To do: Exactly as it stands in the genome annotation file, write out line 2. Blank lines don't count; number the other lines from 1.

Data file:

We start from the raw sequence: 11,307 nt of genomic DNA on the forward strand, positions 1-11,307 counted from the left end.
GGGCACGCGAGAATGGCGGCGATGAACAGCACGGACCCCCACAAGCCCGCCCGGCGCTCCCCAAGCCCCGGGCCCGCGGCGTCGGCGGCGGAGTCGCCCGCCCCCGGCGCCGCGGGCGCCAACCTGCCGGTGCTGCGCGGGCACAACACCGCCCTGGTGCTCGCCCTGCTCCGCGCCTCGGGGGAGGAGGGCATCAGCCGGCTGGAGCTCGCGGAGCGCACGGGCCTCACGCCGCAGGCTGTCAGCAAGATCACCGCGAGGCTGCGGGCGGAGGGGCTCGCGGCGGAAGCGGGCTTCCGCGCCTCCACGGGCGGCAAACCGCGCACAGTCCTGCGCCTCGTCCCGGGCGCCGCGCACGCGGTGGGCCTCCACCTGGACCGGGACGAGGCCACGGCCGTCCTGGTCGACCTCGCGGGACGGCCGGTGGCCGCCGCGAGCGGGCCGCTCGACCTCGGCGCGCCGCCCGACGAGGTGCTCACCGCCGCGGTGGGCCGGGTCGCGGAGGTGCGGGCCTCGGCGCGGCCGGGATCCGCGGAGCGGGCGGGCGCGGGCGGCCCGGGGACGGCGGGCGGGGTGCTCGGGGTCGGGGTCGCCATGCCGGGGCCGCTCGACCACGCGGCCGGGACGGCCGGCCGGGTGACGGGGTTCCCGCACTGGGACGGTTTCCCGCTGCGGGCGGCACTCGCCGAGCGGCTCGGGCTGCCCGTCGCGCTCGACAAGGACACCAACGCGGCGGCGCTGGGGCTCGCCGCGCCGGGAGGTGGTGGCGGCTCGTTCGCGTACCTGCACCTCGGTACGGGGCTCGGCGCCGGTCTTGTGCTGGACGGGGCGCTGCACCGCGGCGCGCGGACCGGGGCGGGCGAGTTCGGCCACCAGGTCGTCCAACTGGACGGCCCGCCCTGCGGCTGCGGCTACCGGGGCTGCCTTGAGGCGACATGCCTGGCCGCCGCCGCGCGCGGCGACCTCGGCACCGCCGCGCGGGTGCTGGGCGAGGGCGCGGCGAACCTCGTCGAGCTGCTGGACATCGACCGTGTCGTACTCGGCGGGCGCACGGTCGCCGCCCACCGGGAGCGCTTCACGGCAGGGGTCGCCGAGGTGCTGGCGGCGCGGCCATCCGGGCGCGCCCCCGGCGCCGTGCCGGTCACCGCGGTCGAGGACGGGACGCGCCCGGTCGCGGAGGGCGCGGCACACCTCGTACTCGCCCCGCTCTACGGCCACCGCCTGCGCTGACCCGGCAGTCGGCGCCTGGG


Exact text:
GGGCACGCGAGAATGGCGGCGATGAACAGCACGGACCCCCACAAGCCCGCCCGGCGCTCCCCAAGCCCCGGGCCCGCGGCGTCGGCGGCGGAGTCGCCCGCCCCCGGCGCCGCGGGCGCCAACCTGCCGGTGCTGCGCGGGCACAACACCGCCCTGGTGCTCGCCCTGCTCCGCGCCTCGGGGGAGGAGGGCATCAGCCGGCTGGAGCTCGCGGAGCGCACGGGCCTCACGCCGCAGGCTGTCAGCAAGATCACCGCGAGGCTGCGGGCGGAGGGGCTCGCGGCGGAAGCGGGCTTCCGCGCCTCCACGGGCGGCAAACCGCGCACAGTCCTGCGCCTCGTCCCGGGCGCCGCGCACGCGGTGGGCCTCCACCTGGACCGGGACGAGGCCACGGCCGTCCTGGTCGACCTCGCGGGACGGCCGGTGGCCGCCGCGAGCGGGCCGCTCGACCTCGGCGCGCCGCCCGACGAGGTGCTCACCGCCGCGGTGGGCCGGGTCGCGGAGGTGCGGGCCTCGGCGCGGCCGGGATCCGCGGAGCGGGCGGGCGCGGGCGGCCCGGGGACGGCGGGCGGGGTGCTCGGGGTCGGGGTCGCCATGCCGGGGCCGCTCGACCACGCGGCCGGGACGGCCGGCCGGGTGACGGGGTTCCCGCACTGGGACGGTTTCCCGCTGCGGGCGGCACTCGCCGAGCGGCTCGGGCTGCCCGTCGCGCTCGACAAGGACACCAACGCGGCGGCGCTGGGGCTCGCCGCGCCGGGAGGTGGTGGCGGCTCGTTCGCGTACCTGCACCTCGGTACGGGGCTCGGCGCCGGTCTTGTGCTGGACGGGGCGCTGCACCGCGGCGCGCGGACCGGGGCGGGCGAGTTCGGCCACCAGGTCGTCCAACTGGACGGCCCGCCCTGCGGCTGCGGCTACCGGGGCTGCCTTGAGGCGACATGCCTGGCCGCCGCCGCGCGCGGCGACCTCGGCACCGCCGCGCGGGTGCTGGGCGAGGGCGCGGCGAACCTCGTCGAGCTGCTGGACATCGACCGTGTCGTACTCGGCGGGCGCACGGTCGCCGCCCACCGGGAGCGCTTCACGGCAGGGGTCGCCGAGGTGCTGGCGGCGCGGCCATCCGGGCGCGCCCCCGGCGCCGTGCCGGTCACCGCGGTCGAGGACGGGACGCGCCCGGTCGCGGAGGGCGCGGCACACCTCGTACTCGCCCCGCTCTACGGCCACCGCCTGCGCTGACCCGGCAGTCGGCGCCTGGG